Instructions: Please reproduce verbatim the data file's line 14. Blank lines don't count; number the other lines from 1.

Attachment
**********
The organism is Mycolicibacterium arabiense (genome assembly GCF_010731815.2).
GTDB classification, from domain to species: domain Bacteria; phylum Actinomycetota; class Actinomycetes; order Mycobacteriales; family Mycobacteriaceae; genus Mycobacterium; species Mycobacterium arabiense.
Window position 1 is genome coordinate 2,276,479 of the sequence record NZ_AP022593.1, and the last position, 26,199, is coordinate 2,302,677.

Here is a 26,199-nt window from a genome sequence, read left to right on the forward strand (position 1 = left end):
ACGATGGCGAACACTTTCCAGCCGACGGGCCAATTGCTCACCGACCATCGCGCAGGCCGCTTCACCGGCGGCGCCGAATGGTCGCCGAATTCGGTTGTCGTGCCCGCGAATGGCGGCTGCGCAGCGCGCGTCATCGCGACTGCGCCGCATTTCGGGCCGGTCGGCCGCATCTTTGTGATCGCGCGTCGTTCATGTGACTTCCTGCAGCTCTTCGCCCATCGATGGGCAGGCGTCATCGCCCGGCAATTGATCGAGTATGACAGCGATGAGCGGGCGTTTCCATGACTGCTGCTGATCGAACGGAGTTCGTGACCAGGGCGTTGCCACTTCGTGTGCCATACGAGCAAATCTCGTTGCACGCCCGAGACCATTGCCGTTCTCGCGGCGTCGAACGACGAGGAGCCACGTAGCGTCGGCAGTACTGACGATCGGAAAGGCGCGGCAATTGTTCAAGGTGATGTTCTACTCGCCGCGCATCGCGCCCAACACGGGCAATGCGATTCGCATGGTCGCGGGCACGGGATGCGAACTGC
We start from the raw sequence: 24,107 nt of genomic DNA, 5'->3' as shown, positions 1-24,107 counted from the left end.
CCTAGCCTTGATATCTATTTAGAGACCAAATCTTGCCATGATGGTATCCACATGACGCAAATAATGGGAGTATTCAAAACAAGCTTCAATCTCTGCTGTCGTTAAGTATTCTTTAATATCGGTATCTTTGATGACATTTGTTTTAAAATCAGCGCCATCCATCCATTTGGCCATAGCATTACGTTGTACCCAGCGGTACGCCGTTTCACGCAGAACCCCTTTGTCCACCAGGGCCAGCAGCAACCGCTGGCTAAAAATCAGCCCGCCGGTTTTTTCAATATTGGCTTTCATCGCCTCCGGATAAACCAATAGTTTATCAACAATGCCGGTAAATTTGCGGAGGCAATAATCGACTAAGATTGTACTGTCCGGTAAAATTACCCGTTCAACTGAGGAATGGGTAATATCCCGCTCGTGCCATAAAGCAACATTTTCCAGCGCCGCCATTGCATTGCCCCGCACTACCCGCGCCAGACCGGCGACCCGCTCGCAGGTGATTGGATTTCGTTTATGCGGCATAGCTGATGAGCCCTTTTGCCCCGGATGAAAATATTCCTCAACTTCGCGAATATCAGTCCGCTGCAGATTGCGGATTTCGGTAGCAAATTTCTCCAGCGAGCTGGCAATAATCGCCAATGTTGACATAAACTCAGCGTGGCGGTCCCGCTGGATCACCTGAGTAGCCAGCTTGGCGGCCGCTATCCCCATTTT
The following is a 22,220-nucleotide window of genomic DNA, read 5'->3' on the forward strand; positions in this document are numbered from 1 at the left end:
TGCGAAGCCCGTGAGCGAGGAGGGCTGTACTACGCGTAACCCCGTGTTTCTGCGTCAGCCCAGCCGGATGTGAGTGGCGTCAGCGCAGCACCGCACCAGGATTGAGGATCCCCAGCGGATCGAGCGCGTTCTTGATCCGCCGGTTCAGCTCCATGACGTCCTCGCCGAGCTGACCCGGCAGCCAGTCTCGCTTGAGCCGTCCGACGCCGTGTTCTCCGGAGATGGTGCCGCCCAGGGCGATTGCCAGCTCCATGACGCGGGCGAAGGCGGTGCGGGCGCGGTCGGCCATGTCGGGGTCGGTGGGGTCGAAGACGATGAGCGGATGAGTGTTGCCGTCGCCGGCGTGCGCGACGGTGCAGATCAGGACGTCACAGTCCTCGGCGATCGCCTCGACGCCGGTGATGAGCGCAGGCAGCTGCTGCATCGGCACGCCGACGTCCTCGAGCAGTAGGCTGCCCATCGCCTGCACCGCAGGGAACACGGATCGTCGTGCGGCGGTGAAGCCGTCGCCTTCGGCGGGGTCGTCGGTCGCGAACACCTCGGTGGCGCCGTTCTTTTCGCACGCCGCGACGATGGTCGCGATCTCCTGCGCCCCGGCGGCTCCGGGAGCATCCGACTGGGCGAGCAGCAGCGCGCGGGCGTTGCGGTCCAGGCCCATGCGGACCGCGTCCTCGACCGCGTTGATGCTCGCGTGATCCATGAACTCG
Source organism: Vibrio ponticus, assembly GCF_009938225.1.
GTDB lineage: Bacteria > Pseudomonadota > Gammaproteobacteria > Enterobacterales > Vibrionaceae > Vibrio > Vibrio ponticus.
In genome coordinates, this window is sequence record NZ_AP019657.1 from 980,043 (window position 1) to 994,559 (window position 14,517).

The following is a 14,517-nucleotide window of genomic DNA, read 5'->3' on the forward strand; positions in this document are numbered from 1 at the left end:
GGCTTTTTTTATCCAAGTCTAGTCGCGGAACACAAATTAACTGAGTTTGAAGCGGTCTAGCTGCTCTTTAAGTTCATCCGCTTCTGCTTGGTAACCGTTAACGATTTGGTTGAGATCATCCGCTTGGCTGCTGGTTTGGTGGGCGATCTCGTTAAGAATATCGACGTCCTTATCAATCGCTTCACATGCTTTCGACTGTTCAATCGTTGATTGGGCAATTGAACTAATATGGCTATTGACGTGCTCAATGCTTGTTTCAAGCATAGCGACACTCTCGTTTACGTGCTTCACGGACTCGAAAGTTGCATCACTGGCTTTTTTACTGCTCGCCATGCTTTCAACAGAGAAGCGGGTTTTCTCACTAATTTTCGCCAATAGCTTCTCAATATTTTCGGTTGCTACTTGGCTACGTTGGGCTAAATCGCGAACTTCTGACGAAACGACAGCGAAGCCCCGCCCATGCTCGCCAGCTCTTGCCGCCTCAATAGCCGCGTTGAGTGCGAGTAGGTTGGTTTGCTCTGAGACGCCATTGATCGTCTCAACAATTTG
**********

GGCTTTTTTTATCCAAGTCTAGTCGCGGAACACAAATTAACTGAGTTTGAAGCGGTCTAGCTGCTCTTTAAGTTCATCCGCTTCTGCTTGGTAACCGTTAACGATTTGGTTGAGATCATCCGCTTGGCTGCTGGTTTGGTGGGCGATCTCGTTAAGAATATCGACGTCCTTATCAATCGCTTCACATGCTTTCGACTGTTCAATCGTTGATTGGGCAATTGAACTAATATGGCTATTGACGTGCTCAATGCTTGTTTCAAGCATAGCGACACTCTCGTTTACGTGCTTCACGGACTCGAAAGTTGCATCACTGGCTTTTTTACTGCTCGCCATGCTTTCAACAGAGAAGCGGGTTTTCTCACTAATTTTCGCCAATAGCTTCTCAATATTTTCGGTTGCTACTTGGCTACGTTGGGCTAAATCGCGAACTTCTGACGAAACGACAGCGAAGCCCCGCCCATGCTCGCCAGCTCTTGCCGCCTCAATAGCCGCGTTGAGTGCGAGTAGGTTGGTTTGCTCTGAGACGCCATTGATCGTCTCAACAATTTG